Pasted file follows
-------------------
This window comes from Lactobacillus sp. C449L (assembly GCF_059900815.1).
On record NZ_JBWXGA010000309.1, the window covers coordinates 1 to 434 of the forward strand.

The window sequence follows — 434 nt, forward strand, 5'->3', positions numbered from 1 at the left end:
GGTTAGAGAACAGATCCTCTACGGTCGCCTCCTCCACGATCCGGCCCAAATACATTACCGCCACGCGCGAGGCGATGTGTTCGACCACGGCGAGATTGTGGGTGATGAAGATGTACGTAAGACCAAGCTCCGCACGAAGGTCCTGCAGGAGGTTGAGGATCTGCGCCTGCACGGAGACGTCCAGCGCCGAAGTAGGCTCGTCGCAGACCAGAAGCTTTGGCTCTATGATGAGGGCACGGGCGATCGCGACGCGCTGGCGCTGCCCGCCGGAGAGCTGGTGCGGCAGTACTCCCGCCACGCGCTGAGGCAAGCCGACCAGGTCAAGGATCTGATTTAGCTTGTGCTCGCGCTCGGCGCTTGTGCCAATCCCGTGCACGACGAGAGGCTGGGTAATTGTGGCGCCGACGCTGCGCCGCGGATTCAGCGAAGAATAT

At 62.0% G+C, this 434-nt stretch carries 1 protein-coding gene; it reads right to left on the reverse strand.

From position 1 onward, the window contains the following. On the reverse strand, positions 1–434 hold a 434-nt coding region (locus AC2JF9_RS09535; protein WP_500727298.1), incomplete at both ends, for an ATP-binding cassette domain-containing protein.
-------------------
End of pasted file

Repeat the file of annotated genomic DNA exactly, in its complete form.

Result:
This window comes from Lactobacillus sp. C449L (assembly GCF_059900815.1).
On record NZ_JBWXGA010000309.1, the window covers coordinates 1 to 434 of the forward strand.

The window sequence follows — 434 nt, forward strand, 5'->3', positions numbered from 1 at the left end:
GGTTAGAGAACAGATCCTCTACGGTCGCCTCCTCCACGATCCGGCCCAAATACATTACCGCCACGCGCGAGGCGATGTGTTCGACCACGGCGAGATTGTGGGTGATGAAGATGTACGTAAGACCAAGCTCCGCACGAAGGTCCTGCAGGAGGTTGAGGATCTGCGCCTGCACGGAGACGTCCAGCGCCGAAGTAGGCTCGTCGCAGACCAGAAGCTTTGGCTCTATGATGAGGGCACGGGCGATCGCGACGCGCTGGCGCTGCCCGCCGGAGAGCTGGTGCGGCAGTACTCCCGCCACGCGCTGAGGCAAGCCGACCAGGTCAAGGATCTGATTTAGCTTGTGCTCGCGCTCGGCGCTTGTGCCAATCCCGTGCACGACGAGAGGCTGGGTAATTGTGGCGCCGACGCTGCGCCGCGGATTCAGCGAAGAATAT

At 62.0% G+C, this 434-nt stretch carries 1 protein-coding gene; it reads right to left on the reverse strand.

From position 1 onward, the window contains the following. On the reverse strand, positions 1–434 hold a 434-nt coding region (locus AC2JF9_RS09535; protein WP_500727298.1), incomplete at both ends, for an ATP-binding cassette domain-containing protein.